However, the reaction from the academics, the proud architects of SMART on FHIR, doesn’t acknowledge the pact they made with Epic years ago. Neither the big academic hospitals that drove SMART nor the big hospital EHR vendors like Epic were interested in designing a patient-centered system. SMART on FHIR is conceived as apps that must run in the EHR and under the control of the hospital. SMART is a hospital-centered design, not a patient-centered design. This reflects the shared strategic interest of the EHR vendors and their big hospital customers. My pleas to the SMART and HL7 designers to enable patient-directed access were and still are quietly ignored.

The third topic of interest from a patient-centered perspective was evident in the plenary panel about consumer apps and the privacy risks from their lack of HIPAA protection. The strategic interests were in full display, all asking for convenient access to health records on behalf of patients. One panelist described their success in pulling up a patient record on their smartphone and handing it to a doctor that would otherwise have had no way to see them. The commercial interests were eager for the new regulations to create a market for their solutions.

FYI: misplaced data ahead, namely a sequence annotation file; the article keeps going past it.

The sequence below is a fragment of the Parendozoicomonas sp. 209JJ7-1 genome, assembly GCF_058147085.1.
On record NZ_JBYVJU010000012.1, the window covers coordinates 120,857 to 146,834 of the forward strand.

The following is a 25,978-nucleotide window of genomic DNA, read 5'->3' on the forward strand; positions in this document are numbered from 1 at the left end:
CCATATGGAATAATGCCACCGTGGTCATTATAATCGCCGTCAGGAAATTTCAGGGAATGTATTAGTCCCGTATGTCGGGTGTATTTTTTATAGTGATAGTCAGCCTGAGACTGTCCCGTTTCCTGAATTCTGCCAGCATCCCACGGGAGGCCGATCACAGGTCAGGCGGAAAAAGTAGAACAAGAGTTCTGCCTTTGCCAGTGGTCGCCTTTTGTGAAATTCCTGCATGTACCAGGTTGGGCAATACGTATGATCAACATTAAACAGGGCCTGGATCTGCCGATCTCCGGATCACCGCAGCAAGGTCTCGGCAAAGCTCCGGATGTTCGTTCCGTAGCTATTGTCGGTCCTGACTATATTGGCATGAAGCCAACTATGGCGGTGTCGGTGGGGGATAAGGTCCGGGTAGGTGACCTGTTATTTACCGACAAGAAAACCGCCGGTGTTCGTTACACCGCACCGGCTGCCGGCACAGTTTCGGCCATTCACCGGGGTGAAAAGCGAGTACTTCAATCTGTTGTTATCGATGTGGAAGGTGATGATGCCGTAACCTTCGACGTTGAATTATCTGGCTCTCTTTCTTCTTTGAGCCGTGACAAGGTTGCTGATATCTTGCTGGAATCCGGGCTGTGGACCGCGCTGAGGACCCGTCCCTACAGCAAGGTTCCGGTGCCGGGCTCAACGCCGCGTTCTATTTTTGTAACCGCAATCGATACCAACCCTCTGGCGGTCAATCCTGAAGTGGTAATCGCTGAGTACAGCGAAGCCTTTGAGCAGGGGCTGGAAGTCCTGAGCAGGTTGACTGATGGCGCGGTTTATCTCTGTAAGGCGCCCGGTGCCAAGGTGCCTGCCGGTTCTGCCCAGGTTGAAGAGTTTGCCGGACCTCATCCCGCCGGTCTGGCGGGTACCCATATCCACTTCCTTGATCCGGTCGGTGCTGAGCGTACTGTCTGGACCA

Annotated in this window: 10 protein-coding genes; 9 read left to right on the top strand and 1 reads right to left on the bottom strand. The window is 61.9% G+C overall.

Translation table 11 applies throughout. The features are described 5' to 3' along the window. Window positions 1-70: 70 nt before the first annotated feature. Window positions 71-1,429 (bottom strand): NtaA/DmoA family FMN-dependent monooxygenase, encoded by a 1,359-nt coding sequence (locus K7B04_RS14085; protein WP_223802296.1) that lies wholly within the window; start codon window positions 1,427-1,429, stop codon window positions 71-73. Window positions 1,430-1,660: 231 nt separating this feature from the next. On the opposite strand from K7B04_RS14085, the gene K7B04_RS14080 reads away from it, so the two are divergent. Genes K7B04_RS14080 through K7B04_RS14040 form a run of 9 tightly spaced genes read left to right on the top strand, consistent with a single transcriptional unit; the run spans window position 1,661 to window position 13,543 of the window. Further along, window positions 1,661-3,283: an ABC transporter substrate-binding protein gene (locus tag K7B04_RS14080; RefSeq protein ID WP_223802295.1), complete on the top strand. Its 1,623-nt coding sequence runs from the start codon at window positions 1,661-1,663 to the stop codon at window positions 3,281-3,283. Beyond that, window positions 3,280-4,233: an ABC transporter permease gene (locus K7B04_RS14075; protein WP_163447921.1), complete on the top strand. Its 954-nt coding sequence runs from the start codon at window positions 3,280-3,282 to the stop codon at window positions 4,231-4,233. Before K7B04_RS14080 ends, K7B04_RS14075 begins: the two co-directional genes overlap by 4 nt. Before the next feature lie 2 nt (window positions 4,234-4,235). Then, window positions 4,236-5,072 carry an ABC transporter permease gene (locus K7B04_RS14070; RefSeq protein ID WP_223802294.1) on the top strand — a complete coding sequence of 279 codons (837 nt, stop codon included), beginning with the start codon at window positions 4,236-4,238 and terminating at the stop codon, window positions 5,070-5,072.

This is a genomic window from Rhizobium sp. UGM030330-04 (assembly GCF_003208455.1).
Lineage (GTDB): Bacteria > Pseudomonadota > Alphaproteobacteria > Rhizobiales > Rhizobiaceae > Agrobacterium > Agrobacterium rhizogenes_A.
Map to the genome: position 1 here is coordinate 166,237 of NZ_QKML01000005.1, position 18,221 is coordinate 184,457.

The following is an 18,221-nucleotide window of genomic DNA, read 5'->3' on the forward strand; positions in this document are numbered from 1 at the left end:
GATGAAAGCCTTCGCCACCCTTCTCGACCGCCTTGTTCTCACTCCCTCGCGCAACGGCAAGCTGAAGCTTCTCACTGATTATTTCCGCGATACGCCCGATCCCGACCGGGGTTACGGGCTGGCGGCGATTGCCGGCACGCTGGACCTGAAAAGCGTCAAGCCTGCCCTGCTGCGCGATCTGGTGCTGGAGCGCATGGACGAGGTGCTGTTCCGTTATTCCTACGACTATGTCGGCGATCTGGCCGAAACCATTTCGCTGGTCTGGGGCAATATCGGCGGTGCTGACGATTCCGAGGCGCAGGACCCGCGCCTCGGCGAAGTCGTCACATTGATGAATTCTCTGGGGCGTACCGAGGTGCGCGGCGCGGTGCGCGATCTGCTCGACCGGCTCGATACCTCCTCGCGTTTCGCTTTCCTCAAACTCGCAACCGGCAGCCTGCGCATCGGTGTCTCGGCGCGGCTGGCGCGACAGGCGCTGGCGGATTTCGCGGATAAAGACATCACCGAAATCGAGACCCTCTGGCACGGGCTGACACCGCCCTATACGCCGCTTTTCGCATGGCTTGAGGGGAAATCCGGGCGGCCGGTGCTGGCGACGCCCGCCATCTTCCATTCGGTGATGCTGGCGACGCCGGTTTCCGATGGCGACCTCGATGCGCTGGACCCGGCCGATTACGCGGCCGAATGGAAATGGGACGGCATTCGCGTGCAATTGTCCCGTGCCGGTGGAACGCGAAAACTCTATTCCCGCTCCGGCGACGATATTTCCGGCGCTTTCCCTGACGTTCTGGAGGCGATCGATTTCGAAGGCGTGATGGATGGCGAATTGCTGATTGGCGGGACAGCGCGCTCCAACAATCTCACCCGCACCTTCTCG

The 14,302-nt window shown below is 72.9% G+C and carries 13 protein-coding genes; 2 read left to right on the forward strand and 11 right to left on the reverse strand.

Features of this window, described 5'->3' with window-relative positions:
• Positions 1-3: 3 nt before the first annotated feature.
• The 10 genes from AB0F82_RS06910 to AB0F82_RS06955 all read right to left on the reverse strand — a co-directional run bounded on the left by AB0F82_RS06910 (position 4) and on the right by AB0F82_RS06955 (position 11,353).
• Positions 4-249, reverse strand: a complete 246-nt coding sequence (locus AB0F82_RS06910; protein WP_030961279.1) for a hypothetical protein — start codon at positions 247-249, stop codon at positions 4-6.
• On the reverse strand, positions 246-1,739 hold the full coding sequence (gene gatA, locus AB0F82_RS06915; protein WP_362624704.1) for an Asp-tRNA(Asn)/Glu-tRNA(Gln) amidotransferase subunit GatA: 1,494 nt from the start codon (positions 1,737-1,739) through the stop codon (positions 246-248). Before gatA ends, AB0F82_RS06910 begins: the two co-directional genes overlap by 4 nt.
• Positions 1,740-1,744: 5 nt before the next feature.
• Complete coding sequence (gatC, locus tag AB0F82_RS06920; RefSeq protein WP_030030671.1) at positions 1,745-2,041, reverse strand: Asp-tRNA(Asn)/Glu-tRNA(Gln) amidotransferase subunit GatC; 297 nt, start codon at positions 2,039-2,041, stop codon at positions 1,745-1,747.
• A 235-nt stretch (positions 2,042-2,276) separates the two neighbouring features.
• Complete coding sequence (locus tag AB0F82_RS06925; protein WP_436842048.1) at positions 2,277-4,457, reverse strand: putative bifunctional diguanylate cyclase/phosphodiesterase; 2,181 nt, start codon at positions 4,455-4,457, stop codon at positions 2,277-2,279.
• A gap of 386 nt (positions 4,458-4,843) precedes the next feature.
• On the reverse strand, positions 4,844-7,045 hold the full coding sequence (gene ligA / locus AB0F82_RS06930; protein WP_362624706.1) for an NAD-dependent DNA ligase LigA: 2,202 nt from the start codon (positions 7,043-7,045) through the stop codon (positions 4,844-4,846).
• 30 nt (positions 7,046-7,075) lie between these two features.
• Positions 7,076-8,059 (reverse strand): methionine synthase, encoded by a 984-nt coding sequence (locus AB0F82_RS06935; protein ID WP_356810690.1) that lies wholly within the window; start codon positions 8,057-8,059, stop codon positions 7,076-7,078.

The problem with these consumer apps is that very few doctors can or will access them in the normal course of events. The apps all present different and unfamiliar interfaces, are not accessible unless the patient is in the room, and cannot easily transfer information into whatever EHR the clinician is using. One of the leading proponents of this patient access ghetto strategy is the CARIN Alliance lobby. It goes as far as to declare that their best practices will not support patient-to-provider communications.

What was entirely missing from the consumer access panel and, as far as I can tell, from the entire ONC Annual Meeting agenda, is any discussion of a longitudinal health record, a patient-centered health record that hospitals, physicians, as well as family caregivers could all access and update to ensure that everyone was on the same page. A cynic might ask: where’s the money or strategic interest for that?

Adrian Gropper, MD, is the CTO of Patient Privacy Rights, a national organization representing 10.3 million patients and among the foremost open data advocates in the country. This post originally appeared on Bill of Health here.

6 replies »